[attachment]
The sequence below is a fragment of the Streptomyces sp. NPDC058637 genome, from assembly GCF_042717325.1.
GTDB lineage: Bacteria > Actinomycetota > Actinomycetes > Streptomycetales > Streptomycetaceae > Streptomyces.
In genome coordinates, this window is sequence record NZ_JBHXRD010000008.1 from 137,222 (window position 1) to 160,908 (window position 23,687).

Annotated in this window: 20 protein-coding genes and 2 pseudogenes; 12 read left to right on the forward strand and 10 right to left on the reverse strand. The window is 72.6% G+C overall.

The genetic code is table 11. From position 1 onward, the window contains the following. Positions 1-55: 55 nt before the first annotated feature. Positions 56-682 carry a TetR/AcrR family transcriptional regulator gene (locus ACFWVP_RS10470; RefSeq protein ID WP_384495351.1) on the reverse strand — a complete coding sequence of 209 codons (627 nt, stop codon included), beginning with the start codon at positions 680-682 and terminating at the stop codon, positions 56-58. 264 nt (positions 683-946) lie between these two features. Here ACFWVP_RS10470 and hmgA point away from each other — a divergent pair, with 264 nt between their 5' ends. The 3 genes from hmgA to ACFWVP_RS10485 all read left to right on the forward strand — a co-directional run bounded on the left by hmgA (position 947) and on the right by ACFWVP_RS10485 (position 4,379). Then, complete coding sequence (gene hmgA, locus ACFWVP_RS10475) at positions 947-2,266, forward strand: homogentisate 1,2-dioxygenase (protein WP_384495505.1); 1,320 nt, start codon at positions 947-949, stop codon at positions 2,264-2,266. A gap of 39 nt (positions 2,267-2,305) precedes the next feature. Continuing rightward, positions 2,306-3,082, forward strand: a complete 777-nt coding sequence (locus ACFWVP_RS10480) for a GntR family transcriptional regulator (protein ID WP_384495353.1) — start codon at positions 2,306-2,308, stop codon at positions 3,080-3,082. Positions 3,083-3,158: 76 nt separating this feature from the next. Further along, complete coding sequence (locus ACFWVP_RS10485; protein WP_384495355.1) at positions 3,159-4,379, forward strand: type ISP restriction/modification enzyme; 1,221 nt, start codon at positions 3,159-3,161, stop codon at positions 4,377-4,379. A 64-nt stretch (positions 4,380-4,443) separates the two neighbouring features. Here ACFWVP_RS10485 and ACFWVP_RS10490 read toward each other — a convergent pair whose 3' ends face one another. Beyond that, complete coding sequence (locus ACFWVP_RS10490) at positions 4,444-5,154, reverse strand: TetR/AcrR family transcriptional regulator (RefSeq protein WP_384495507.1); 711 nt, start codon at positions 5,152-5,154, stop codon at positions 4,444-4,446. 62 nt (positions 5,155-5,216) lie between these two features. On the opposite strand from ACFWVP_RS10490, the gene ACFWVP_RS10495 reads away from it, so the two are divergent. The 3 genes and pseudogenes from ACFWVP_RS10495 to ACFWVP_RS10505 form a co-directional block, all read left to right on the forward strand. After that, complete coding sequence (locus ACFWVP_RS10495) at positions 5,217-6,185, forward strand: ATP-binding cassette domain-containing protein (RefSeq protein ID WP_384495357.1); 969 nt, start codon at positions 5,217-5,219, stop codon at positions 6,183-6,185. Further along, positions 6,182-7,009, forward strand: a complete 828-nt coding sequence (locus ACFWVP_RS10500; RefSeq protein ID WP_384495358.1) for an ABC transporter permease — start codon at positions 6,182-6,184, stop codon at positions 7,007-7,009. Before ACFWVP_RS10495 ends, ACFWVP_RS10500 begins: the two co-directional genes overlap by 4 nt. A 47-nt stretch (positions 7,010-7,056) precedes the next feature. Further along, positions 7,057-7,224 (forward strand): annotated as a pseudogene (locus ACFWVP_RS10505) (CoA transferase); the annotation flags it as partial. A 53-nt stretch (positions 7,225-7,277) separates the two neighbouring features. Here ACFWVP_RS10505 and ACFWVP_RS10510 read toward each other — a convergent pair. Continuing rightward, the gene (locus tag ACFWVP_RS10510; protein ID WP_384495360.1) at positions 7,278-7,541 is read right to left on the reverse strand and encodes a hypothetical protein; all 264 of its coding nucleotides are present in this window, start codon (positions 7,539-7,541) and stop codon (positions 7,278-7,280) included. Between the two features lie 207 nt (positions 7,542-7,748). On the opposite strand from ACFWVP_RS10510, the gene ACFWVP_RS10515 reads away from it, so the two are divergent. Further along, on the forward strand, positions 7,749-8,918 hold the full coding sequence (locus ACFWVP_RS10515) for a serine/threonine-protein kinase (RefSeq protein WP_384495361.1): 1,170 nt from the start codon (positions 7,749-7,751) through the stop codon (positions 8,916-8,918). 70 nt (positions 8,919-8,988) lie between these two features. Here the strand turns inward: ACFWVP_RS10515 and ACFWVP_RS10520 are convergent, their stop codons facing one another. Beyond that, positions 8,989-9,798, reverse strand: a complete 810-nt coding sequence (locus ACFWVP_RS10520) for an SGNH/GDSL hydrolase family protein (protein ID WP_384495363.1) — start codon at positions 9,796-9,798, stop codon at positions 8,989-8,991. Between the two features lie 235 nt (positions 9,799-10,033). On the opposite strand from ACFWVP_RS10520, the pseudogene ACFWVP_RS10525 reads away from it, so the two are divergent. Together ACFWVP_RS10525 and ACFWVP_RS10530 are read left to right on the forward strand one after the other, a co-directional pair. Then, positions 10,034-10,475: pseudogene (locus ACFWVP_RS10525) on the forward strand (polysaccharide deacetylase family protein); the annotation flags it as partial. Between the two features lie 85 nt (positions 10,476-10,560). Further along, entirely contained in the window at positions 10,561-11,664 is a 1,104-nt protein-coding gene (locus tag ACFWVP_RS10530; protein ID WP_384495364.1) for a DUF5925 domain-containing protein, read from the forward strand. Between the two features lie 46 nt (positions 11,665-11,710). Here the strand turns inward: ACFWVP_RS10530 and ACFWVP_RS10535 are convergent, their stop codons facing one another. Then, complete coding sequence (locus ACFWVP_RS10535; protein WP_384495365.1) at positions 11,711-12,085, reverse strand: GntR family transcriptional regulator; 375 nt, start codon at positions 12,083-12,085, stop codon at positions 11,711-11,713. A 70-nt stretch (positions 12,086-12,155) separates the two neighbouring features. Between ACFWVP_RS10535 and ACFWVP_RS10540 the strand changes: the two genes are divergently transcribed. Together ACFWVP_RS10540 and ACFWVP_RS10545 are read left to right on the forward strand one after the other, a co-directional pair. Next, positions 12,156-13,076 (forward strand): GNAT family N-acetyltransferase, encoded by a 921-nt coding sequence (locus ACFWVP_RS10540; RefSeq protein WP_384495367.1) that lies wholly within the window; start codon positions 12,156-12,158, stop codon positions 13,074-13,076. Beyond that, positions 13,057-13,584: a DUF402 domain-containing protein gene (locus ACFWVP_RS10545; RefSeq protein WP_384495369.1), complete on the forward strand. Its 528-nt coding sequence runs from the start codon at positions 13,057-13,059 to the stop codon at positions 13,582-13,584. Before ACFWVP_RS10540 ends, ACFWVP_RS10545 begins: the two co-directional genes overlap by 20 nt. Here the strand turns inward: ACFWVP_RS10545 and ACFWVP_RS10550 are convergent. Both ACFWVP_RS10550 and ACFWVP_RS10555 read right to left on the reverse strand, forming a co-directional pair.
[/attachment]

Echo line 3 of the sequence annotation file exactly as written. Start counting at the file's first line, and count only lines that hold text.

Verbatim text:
In genome coordinates, this window is sequence record NZ_JBHXRD010000008.1 from 137,222 (window position 1) to 160,908 (window position 23,687).